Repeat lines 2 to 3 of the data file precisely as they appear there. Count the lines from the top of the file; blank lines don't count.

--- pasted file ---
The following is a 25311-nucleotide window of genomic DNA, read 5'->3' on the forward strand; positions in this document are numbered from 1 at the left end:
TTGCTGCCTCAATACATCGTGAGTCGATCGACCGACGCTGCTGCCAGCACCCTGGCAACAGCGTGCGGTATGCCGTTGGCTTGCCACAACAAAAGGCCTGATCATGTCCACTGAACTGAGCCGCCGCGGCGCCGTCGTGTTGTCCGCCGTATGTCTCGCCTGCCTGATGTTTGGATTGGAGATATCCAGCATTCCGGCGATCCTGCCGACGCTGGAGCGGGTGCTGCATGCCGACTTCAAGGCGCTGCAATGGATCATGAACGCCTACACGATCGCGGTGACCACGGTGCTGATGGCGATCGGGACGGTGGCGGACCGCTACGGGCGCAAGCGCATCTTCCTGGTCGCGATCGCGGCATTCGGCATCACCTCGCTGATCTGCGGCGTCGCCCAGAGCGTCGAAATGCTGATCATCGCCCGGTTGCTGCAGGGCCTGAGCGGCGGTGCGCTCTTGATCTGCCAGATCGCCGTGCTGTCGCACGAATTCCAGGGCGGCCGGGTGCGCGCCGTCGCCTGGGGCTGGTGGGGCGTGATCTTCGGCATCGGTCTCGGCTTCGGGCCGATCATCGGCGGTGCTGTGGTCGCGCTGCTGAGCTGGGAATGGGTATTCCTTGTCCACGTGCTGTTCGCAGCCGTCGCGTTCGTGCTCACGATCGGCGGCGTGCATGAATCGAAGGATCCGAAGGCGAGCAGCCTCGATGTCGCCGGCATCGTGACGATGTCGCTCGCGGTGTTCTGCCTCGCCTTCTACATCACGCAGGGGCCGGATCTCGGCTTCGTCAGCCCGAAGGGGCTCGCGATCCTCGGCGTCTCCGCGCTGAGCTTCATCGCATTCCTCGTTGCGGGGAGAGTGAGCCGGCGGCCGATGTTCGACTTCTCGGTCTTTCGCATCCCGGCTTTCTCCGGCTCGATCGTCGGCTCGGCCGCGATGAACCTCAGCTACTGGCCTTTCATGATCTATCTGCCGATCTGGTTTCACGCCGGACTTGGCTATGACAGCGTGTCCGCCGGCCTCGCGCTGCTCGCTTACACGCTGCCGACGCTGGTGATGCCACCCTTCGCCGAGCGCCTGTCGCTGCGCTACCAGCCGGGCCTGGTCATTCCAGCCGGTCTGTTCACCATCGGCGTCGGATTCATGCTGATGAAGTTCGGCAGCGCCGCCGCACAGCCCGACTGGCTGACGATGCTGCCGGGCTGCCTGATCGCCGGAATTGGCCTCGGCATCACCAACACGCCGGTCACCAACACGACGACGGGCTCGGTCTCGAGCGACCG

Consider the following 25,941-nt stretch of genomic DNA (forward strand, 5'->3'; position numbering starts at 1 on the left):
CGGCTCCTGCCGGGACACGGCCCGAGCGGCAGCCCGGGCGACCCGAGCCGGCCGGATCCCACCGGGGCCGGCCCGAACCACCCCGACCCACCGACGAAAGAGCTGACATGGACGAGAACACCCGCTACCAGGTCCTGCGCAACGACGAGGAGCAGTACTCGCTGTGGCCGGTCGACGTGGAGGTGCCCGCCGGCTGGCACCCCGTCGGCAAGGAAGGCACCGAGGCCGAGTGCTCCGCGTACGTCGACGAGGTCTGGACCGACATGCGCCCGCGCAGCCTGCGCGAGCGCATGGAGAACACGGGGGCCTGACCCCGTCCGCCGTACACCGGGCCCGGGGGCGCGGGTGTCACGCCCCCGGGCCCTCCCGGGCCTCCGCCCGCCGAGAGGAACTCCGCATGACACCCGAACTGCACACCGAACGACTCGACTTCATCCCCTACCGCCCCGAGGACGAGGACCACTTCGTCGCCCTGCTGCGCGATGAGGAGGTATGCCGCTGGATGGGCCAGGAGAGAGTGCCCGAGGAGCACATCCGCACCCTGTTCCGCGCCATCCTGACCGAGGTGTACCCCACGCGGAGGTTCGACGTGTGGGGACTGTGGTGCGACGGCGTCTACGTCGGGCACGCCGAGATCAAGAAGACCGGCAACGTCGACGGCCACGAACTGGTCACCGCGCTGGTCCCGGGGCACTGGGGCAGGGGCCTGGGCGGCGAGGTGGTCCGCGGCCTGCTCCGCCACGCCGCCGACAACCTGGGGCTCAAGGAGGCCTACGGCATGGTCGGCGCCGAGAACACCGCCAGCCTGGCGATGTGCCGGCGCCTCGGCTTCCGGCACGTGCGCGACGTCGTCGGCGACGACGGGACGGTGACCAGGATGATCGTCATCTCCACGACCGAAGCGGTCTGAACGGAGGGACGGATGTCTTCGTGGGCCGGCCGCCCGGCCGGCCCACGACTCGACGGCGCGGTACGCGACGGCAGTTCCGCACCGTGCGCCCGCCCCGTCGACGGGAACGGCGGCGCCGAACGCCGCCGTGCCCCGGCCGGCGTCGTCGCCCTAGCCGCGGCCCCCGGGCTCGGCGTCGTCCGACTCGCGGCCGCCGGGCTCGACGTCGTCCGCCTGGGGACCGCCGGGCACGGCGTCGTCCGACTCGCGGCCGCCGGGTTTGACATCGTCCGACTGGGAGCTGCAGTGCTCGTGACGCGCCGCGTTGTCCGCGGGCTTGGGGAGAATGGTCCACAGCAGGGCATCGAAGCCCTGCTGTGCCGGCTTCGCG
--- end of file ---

TTGCTGCCTCAATACATCGTGAGTCGATCGACCGACGCTGCTGCCAGCACCCTGGCAACAGCGTGCGGTATGCCGTTGGCTTGCCACAACAAAAGGCCTGATCATGTCCACTGAACTGAGCCGCCGCGGCGCCGTCGTGTTGTCCGCCGTATGTCTCGCCTGCCTGATGTTTGGATTGGAGATATCCAGCATTCCGGCGATCCTGCCGACGCTGGAGCGGGTGCTGCATGCCGACTTCAAGGCGCTGCAATGGATCATGAACGCCTACACGATCGCGGTGACCACGGTGCTGATGGCGATCGGGACGGTGGCGGACCGCTACGGGCGCAAGCGCATCTTCCTGGTCGCGATCGCGGCATTCGGCATCACCTCGCTGATCTGCGGCGTCGCCCAGAGCGTCGAAATGCTGATCATCGCCCGGTTGCTGCAGGGCCTGAGCGGCGGTGCGCTCTTGATCTGCCAGATCGCCGTGCTGTCGCACGAATTCCAGGGCGGCCGGGTGCGCGCCGTCGCCTGGGGCTGGTGGGGCGTGATCTTCGGCATCGGTCTCGGCTTCGGGCCGATCATCGGCGGTGCTGTGGTCGCGCTGCTGAGCTGGGAATGGGTATTCCTTGTCCACGTGCTGTTCGCAGCCGTCGCGTTCGTGCTCACGATCGGCGGCGTGCATGAATCGAAGGATCCGAAGGCGAGCAGCCTCGATGTCGCCGGCATCGTGACGATGTCGCTCGCGGTGTTCTGCCTCGCCTTCTACATCACGCAGGGGCCGGATCTCGGCTTCGTCAGCCCGAAGGGGCTCGCGATCCTCGGCGTCTCCGCGCTGAGCTTCATCGCATTCCTCGTTGCGGGGAGAGTGAGCCGGCGGCCGATGTTCGACTTCTCGGTCTTTCGCATCCCGGCTTTCTCCGGCTCGATCGTCGGCTCGGCCGCGATGAACCTCAGCTACTGGCCTTTCATGATCTATCTGCCGATCTGGTTTCACGCCGGACTTGGCTATGACAGCGTGTCCGCCGGCCTCGCGCTGCTCGCTTACACGCTGCCGACGCTGGTGATGCCACCCTTCGCCGAGCGCCTGTCGCTGCGCTACCAGCCGGGCCTGGTCATTCCAGCCGGTCTGTTCACCATCGGCGTCGGATTCATGCTGATGAAGTTCGGCAGCGCCGCCGCACAGCCCGACTGGCTGACGATGCTGCCGGGCTGCCTGATCGCCGGAATTGGCCTCGGCATCACCAACACGCCGGTCACCAACACGACGACGGGCTCGGTCTCGAGCGACCG

Consider the following 25,941-nt stretch of genomic DNA (forward strand, 5'->3'; position numbering starts at 1 on the left):